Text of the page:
It is important to note all of these symptoms could be caused by other exposures or conditions unrelated to mold growth. Therefore, it is important not to assume that, whenever any of these symptoms occurs, mold is the cause.

Did you know… Health effects of mycotoxins- As molds grow, some (but not all) of them can produce potentially toxic byproducts called mycotoxins under some conditions. Some of these molds are commonly found in moisture-damaged buildings. More than 200 mycotoxins from common molds have been identified, and many more remain to be identified. The amount and types of mycotoxins produced by a particular mold depends on many environmental and genetic factors. No one can tell whether a mold is producing mycotoxins just by looking at it. Some mycotoxins are known to affect people, but for many mycotoxins little health information is available. Research on mycotoxins is ongoing. Exposure to mycotoxins can occur from inhalation, ingestion, and skin contact. It is prudent to avoid unnecessary inhalation exposure to mold.

How do you know if you have mold?

Typically, mold is found with eyes and noses.   Musty smells and visible growth are the most common ways of finding mold.   Molds grow in all shapes, sizes, colors and figurations, so it may be hard to tell if something is actually mold.  Mold can be confused with dirt, efflorescence, soot, and other substances.   Even a trained mold professional can’t always determine if the substance is actually mold.  However, a trained professional by a thorough inspection will know if the conditions are favorable and determine if there is a need to test the substance.  

Hidden mold-there are times when mold is growing where it cannot be seen.   A trained professional will use tools such as a moisture meter and/or infrared technology to determine if there is a moisture issue.   If there is a moisture issue found, regardless if there is mold present, the issue will need corrected to prevent mold.   There are other ways and tests trained professionals can use to look for signs of hidden mold.  

What do you do if you think you have mold…

Have an inspection-the most effective first step in addressing a possible mold issue.

  • A mold inspection is a paid-for service to determine the presence of mold greater than normal conditions and (possibly) determine the source of the mold.  The inspection includes diagnostic tools such as a moisture meter and infrared technology.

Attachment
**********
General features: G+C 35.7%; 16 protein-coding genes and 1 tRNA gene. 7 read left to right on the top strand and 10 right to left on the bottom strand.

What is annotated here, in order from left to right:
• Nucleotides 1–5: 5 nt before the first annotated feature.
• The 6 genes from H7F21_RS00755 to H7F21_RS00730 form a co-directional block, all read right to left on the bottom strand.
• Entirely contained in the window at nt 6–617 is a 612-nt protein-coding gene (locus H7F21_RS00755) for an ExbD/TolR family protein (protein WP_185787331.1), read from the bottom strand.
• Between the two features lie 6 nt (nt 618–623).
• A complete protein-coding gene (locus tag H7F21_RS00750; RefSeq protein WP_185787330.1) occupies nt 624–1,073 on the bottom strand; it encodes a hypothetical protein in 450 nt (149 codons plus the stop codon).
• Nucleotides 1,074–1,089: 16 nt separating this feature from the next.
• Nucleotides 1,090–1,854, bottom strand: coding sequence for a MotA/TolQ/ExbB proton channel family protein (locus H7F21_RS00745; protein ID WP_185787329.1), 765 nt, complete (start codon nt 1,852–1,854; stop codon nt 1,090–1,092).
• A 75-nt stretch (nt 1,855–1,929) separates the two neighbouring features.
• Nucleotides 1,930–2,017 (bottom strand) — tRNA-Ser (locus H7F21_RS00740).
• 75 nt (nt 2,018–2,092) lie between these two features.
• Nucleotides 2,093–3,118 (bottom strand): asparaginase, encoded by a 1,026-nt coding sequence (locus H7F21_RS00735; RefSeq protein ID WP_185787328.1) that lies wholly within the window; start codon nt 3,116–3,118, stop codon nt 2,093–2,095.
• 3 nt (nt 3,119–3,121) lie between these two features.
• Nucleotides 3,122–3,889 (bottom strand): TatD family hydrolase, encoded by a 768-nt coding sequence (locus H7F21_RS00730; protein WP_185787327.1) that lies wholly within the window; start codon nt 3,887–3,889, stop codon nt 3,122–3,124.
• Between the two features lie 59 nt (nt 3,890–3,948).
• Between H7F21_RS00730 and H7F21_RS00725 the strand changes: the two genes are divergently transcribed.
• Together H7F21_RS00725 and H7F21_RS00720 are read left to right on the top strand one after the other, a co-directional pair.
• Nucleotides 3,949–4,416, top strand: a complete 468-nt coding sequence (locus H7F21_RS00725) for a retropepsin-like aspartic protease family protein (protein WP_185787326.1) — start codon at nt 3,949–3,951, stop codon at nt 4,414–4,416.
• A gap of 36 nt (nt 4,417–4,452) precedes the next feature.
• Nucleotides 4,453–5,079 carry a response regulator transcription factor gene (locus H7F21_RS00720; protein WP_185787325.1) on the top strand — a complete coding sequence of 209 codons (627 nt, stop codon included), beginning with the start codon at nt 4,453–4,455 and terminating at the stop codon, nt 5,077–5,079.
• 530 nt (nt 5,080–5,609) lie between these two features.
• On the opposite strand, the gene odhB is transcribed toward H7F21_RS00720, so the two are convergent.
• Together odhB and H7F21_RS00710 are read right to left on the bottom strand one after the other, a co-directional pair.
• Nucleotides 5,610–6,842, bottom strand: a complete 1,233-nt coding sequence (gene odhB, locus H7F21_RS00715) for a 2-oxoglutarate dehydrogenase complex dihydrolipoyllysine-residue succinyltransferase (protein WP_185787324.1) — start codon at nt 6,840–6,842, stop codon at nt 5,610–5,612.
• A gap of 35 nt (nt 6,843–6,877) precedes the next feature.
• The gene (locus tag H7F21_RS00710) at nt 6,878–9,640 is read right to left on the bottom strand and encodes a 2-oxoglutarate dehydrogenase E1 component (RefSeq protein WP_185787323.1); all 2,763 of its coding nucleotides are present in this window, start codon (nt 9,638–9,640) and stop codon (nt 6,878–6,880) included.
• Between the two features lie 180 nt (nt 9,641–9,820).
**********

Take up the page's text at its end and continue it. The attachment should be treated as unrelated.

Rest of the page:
• The inspection with our professional expertise, is often able to identify the issue without testing.  
  • Mold inspections are based off the size of the building and the scope.  A single-family home inspection is $119.  Please inquire for commercial space and multi-family housing. 

Mold Testing is not recommended as the first course of action for mold.  In fact, the US EPA states that testing is often not necessary when there is visible mold present.  

  • However, testing is an important tool available and is often used for the following circumstances:
  • During real estate transactions where a decision to purchase needs to be made quickly.
  • To determine the level of contamination or type of mold present before remediation.
  • After remediation
  • Spore trap analysis are $87 per test.  (Minimum necessary to test is usually three)
  • Tape lift, swab or bulk samples are $87
  • MVOC (mold volatile organic compounds) test are $309 per test.
  • Other tests are available as needed
What do you do if you know you have mold

According to the US EPA

  • The average person can clean up mold less than 10 square foot.  
  • If the mold is greater than 10 square feet and less than 100 square feet and you have experience in construction, you may be able to clean up the mold.
  • If the mold is greater than 100 square feet, the space needs professional remediation.

Cleaning up mold includes identifying the source of moisture in the structure and preventing the moisture from reoccurring.  If this is not done, mold will return.  

For more information, please visit the EPA website.

EcoPure does not provide mold remediation services; we provide consulting services for remediation which can include:

Mold remediation protocol writing

Mold remediation service provider selection

Mold remediation oversight

Post mold remediation testing